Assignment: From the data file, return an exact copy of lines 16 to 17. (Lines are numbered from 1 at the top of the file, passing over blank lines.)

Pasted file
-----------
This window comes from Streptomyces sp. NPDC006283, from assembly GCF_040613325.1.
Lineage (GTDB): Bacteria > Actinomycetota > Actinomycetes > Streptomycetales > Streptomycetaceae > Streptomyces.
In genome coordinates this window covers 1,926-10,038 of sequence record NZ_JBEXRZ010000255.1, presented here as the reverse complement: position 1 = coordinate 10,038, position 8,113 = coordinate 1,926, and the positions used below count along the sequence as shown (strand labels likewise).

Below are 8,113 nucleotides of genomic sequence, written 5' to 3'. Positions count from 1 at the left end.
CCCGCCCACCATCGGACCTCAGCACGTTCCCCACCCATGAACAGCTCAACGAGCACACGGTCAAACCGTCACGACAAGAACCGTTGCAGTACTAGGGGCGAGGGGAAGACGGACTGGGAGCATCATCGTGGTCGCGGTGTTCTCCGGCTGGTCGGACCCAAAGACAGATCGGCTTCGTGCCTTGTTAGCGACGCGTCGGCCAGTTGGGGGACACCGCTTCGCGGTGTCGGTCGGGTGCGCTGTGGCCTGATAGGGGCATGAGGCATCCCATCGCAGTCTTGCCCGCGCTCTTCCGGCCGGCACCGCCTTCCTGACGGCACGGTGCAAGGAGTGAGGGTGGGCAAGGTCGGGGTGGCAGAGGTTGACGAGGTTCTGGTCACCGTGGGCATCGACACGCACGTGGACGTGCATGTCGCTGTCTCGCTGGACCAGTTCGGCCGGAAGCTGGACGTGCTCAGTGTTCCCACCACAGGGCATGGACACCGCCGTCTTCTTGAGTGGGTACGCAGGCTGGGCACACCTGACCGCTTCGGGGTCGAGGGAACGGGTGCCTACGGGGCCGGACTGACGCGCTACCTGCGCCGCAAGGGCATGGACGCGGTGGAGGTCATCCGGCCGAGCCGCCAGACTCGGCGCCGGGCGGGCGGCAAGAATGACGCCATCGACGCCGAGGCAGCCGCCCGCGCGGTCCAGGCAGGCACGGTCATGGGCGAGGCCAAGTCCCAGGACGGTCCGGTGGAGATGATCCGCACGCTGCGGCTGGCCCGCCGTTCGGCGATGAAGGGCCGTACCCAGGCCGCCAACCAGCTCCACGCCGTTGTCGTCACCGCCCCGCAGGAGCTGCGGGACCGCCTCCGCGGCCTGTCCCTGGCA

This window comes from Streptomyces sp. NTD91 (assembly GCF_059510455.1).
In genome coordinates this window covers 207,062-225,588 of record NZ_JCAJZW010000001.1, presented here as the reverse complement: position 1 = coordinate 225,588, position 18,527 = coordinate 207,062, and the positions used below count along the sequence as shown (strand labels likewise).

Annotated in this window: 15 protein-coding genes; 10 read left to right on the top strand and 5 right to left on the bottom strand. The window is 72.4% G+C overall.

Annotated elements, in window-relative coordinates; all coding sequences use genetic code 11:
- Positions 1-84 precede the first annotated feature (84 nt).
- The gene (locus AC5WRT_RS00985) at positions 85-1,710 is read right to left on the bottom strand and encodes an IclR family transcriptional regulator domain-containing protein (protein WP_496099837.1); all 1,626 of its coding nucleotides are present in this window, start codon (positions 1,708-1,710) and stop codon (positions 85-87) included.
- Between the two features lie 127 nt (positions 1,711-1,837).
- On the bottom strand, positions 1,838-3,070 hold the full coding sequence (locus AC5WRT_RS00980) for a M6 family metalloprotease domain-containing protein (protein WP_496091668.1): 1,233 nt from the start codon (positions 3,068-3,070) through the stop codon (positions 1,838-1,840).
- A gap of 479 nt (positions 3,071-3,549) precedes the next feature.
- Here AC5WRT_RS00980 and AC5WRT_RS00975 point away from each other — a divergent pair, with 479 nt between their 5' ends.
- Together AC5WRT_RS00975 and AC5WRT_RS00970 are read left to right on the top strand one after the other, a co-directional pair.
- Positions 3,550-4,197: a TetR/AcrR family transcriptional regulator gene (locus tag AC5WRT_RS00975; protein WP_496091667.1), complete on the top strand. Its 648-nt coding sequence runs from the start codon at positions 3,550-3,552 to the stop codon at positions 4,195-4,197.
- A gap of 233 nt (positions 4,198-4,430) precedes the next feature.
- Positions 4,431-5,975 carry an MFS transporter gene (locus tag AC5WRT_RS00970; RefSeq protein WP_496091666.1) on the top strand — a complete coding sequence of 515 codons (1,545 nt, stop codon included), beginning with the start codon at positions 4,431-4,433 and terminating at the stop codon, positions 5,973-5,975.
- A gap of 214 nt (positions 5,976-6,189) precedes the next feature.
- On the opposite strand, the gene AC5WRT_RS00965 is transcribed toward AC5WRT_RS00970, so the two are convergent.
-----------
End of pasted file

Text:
- Together AC5WRT_RS00975 and AC5WRT_RS00970 are read left to right on the top strand one after the other, a co-directional pair.
- Positions 3,550-4,197: a TetR/AcrR family transcriptional regulator gene (locus tag AC5WRT_RS00975; protein WP_496091667.1), complete on the top strand. Its 648-nt coding sequence runs from the start codon at positions 3,550-3,552 to the stop codon at positions 4,195-4,197.